UPDATED May 29, 2020, at 8:05 AM

Where The Latest COVID-19 Models Think We're Headed — And Why They Disagree

Models predicting the potential spread of the COVID-19 pandemic have become a fixture of American life. Yet each model tells a different story about the devastation to come, making it hard to know which one is “right.” But COVID-19 models aren’t made to be unquestioned oracles. They’re not trying to tell us one precise future, but rather the range of possibilities given the facts on the ground.

One of their more sober tasks is predicting the number of Americans who will die due to COVID-19. FiveThirtyEight — with the help of data compiled by the COVID-19 Forecast Hub — has assembled nine models published by scientists to illustrate possible trajectories of the pandemic’s death toll. In doing so, we hope to make them more accessible, as well as highlight how the assumptions underlying the models can lead to vastly different estimates. Here are the models’ U.S. fatality projections for the coming weeks.

Forecasts like these are useful because they help us understand the most likely outcomes as well as best- and worst-case possibilities — and they can help policymakers make decisions that can lead us closer to those best-case outcomes.

And looking at multiple models is better than looking at just one because it's difficult to know which model will match reality the closest. Even when models disagree, understanding why they are different can give us valuable insight.

Coronavirus is hard to understand. FiveThirtyEight can help.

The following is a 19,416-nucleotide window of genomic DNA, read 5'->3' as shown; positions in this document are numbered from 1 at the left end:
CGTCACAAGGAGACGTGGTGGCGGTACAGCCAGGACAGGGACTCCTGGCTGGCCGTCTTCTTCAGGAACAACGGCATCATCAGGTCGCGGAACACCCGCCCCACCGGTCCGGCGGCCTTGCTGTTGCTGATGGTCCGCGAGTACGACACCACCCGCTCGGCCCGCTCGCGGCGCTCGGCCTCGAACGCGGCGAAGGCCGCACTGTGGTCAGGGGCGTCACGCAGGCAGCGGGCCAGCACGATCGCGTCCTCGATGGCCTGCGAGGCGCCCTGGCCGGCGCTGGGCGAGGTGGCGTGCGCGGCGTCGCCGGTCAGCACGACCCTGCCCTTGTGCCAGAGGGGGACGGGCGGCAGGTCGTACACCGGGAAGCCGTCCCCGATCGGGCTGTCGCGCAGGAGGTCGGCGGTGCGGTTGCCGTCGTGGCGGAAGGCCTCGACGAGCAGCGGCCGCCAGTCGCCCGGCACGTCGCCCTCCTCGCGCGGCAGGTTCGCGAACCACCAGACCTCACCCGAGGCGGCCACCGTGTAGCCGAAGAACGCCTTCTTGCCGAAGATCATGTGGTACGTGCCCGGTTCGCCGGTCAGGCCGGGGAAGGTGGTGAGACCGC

How do the models differ?

Each model makes different assumptions about properties of the novel coronavirus, such as how infectious it is and the rate at which people die once infected. They also use different types of math behind the scenes to make their projections. And perhaps most importantly, they make different assumptions about the amount of contact we should expect between people in the near future.

Understanding the underlying assumptions that each model is currently using can help us understand why some forecasts are more optimistic or pessimistic than others.

    State-by-state breakdown

    Below are individual forecasts for all 50 states and the District of Columbia.

    Alabama

    591 deaths as of May 28

    Alaska

    10 deaths

    Arizona

    860 deaths

    Arkansas

    125 deaths

    California

    3,993 deaths

    Colorado

    1,421 deaths

    Connecticut

    3,826 deaths

    Delaware

    345 deaths

    District of Columbia

    453 deaths

    Florida

    2,364 deaths

    Georgia

    1,973 deaths

    Hawaii

    17 deaths

    Idaho

    82 deaths

    Illinois

    5,186 deaths

    Indiana

    2,068 deaths

    Iowa

    506 deaths

    Kansas

    214 deaths

    Kentucky

    409 deaths

    Louisiana

    2,741 deaths

    Maine

    84 deaths

    Maryland

    2,428 deaths

    Massachusetts

    6,640 deaths

    Michigan

    5,372 deaths

    Minnesota

    977 deaths

    Mississippi

    693 deaths

    Missouri

    708 deaths

    Montana

    17 deaths

    Nebraska

    163 deaths

    Nevada

    406 deaths

    New Hampshire

    232 deaths

    New Jersey

    11,409 deaths

    New Mexico

    335 deaths

    New York

    29,529 deaths

    North Carolina

    876 deaths

    North Dakota

    57 deaths

    Ohio

    2,098 deaths

    Oklahoma

    325 deaths

    Oregon

    151 deaths

    Pennsylvania

    5,373 deaths

    Rhode Island

    677 deaths

    South Carolina

    470 deaths

    South Dakota

    54 deaths

    Tennessee

    356 deaths

    Texas

    1,611 deaths

    Utah

    106 deaths

    Vermont

    55 deaths

    Virginia

    1,338 deaths

    Washington

    1,106 deaths

    West Virginia

    74 deaths

    Wisconsin

    550 deaths

    Wyoming

    15 deaths

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